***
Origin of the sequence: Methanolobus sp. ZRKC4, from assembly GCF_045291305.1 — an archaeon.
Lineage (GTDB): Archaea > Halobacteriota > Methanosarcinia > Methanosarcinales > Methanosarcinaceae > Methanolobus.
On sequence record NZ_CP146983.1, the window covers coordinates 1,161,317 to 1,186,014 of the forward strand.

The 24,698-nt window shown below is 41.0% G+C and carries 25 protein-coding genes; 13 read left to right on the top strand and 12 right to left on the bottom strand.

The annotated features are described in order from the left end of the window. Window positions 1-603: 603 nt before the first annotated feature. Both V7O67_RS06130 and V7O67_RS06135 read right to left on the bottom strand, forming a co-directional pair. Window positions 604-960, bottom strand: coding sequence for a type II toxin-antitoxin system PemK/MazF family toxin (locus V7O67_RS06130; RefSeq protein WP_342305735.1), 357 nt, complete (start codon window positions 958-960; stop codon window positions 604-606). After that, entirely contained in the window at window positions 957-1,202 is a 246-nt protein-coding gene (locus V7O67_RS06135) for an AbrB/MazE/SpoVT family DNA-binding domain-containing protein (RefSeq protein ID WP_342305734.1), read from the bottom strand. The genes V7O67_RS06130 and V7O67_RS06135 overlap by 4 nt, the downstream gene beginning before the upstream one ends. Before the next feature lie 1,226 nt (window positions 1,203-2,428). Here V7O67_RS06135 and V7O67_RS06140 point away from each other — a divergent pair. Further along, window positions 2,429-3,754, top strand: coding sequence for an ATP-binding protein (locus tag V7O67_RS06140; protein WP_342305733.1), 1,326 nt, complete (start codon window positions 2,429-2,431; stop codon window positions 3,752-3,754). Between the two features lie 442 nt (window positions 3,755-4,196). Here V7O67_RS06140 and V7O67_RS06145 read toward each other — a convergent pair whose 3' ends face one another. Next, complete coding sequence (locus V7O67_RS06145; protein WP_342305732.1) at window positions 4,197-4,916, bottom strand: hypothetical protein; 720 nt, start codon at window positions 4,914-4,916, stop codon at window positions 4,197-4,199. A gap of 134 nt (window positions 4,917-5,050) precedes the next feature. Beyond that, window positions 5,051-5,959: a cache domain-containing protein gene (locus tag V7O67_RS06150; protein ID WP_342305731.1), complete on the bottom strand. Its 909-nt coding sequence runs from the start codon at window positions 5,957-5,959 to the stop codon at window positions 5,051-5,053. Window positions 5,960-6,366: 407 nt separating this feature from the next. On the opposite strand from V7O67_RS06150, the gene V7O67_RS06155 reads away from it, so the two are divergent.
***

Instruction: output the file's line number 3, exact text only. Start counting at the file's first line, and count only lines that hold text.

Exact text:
On sequence record NZ_CP146983.1, the window covers coordinates 1,161,317 to 1,186,014 of the forward strand.